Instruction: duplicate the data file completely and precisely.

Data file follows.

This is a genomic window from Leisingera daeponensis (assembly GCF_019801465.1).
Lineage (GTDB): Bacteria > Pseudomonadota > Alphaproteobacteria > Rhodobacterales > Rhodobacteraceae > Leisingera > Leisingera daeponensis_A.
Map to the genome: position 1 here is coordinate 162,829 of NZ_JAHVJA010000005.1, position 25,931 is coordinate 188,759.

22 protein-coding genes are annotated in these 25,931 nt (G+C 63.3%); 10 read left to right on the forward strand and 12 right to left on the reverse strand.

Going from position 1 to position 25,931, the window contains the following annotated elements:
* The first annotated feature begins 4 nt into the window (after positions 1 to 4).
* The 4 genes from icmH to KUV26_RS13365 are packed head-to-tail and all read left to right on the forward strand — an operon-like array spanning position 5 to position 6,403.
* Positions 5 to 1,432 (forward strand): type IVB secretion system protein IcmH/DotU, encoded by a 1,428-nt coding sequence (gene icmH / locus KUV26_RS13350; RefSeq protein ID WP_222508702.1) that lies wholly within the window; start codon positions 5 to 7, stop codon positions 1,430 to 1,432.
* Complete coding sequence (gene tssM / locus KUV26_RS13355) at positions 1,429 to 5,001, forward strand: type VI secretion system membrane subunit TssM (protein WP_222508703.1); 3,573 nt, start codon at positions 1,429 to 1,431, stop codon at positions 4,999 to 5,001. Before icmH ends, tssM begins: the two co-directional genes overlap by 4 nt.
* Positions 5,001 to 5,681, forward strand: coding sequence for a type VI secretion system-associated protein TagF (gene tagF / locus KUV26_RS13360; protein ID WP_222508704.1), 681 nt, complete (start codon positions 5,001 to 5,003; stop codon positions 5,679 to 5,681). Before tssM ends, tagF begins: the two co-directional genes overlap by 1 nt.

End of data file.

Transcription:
This is a genomic window from Leisingera daeponensis (assembly GCF_019801465.1).
Lineage (GTDB): Bacteria > Pseudomonadota > Alphaproteobacteria > Rhodobacterales > Rhodobacteraceae > Leisingera > Leisingera daeponensis_A.
Map to the genome: position 1 here is coordinate 162,829 of NZ_JAHVJA010000005.1, position 25,931 is coordinate 188,759.

22 protein-coding genes are annotated in these 25,931 nt (G+C 63.3%); 10 read left to right on the forward strand and 12 right to left on the reverse strand.

Going from position 1 to position 25,931, the window contains the following annotated elements:
* The first annotated feature begins 4 nt into the window (after positions 1 to 4).
* The 4 genes from icmH to KUV26_RS13365 are packed head-to-tail and all read left to right on the forward strand — an operon-like array spanning position 5 to position 6,403.
* Positions 5 to 1,432 (forward strand): type IVB secretion system protein IcmH/DotU, encoded by a 1,428-nt coding sequence (gene icmH / locus KUV26_RS13350; RefSeq protein ID WP_222508702.1) that lies wholly within the window; start codon positions 5 to 7, stop codon positions 1,430 to 1,432.
* Complete coding sequence (gene tssM / locus KUV26_RS13355) at positions 1,429 to 5,001, forward strand: type VI secretion system membrane subunit TssM (protein WP_222508703.1); 3,573 nt, start codon at positions 1,429 to 1,431, stop codon at positions 4,999 to 5,001. Before icmH ends, tssM begins: the two co-directional genes overlap by 4 nt.
* Positions 5,001 to 5,681, forward strand: coding sequence for a type VI secretion system-associated protein TagF (gene tagF / locus KUV26_RS13360; protein ID WP_222508704.1), 681 nt, complete (start codon positions 5,001 to 5,003; stop codon positions 5,679 to 5,681). Before tssM ends, tagF begins: the two co-directional genes overlap by 1 nt.